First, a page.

5. During the boot process, mounting a disk other than local file system (MacOS X system drive) appears to occur after swap initialization. So now we're going to edit /ect/rc so that our preferred swap disk is mounted before swap initializes. To do this, we need to become root, transfer to the directory, and edit the file:
    su root
    cd /etc/
    pico rc
  6. In the rc file, replace this
    swapdir=/private/var/vm
    
    # Make sure the swapfile exists
    if [ ! -d ${swapdir} ]; then
    ConsoleMessage "Creating default swap directory"
    mount -uw /
    mkdir -p -m 755 ${swapdir}
    chown root:wheel ${swapdir}
    else
    rm -rf ${swapdir}/swap*
    fi
    with this
    swapdir=/disk-name/path_to_swap_directory
    
    # Make sure the swapfile exists,
    # first check existence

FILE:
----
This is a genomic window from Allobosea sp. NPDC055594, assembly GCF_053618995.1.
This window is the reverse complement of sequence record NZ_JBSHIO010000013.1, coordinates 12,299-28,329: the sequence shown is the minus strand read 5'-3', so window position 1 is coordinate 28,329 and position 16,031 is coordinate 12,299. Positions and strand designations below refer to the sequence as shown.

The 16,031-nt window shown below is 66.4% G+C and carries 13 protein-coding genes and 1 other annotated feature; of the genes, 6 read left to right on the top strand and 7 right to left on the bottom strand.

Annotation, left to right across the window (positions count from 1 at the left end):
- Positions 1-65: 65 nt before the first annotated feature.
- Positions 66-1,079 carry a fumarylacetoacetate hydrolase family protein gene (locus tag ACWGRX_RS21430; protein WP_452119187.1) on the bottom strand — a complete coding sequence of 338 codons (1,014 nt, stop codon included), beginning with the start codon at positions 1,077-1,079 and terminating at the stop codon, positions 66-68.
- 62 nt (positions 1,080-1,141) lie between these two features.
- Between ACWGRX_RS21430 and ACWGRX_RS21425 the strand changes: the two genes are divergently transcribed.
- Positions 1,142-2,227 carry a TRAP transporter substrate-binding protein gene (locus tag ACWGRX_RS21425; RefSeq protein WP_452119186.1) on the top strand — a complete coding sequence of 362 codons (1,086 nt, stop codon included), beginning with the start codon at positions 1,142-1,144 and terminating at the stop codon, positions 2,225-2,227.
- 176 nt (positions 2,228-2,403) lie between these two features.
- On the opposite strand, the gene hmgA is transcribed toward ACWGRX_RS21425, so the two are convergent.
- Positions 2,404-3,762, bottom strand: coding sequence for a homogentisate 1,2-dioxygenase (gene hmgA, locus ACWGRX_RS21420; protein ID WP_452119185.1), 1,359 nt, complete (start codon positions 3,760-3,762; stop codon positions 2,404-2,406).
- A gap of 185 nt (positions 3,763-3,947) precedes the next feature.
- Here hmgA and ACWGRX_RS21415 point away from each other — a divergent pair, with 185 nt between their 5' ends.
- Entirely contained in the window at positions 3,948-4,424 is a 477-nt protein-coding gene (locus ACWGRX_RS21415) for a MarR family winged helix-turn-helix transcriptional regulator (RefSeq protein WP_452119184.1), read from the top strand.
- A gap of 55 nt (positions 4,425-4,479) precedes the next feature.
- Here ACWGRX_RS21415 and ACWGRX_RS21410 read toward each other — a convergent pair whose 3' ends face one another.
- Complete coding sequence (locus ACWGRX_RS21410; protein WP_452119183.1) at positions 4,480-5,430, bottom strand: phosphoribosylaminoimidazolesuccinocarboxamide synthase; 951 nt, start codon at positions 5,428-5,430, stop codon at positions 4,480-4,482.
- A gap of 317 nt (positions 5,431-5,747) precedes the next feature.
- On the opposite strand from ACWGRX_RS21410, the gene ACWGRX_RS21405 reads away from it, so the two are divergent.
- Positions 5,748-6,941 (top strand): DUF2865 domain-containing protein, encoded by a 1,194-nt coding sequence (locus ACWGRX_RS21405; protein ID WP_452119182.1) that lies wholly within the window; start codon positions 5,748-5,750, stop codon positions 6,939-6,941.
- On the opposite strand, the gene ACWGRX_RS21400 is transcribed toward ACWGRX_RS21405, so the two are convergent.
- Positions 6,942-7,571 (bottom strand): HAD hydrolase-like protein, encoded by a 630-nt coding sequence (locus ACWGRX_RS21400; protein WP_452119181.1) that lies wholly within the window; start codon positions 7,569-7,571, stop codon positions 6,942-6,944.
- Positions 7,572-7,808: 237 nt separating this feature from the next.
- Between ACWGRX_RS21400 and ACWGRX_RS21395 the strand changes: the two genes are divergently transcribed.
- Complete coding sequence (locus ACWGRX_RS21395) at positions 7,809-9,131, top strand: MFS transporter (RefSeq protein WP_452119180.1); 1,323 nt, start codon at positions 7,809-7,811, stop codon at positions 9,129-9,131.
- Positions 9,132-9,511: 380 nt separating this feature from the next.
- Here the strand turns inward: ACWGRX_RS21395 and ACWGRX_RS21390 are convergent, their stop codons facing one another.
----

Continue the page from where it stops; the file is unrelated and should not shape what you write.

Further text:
# if not first make sure disk is mounted
    if [ ! -d ${swapdir} ]; then
    ConsoleMessage "mounting directories"
    mount -t hfs /dev/disk**** /disk-name
    mount -uw /
    fi
    # Make sure the swapfile exists,
    # if not, create directory since disk should be mounted
    if [ ! -d ${swapdir} ]; then
    ConsoleMessage "Creating default swap directory"
    mkdir -p -m 755 ${swapdir}
    chown root:wheel ${swapdir}
    else
    rm -rf ${swapdir}/swap*
    fi
    BE CAREFUL: If your preferred disk is NOT hfs you MUST provide the mount command with it's correct file format (mount -t ufs, for example). So the 'mount' line must follow this framework:
    mount -t (disk file format) /dev/(disk-reference) /(disk-name)
  7. Save the file and quit with CTRL-X, Y, and ENTER.

  8. Reboot
That should do it; your swap file should now be on the drive and directory you specified. patpro finishes with: "Thanx to Sven who helped me a lot figuring out what was wrong in my previous attempts."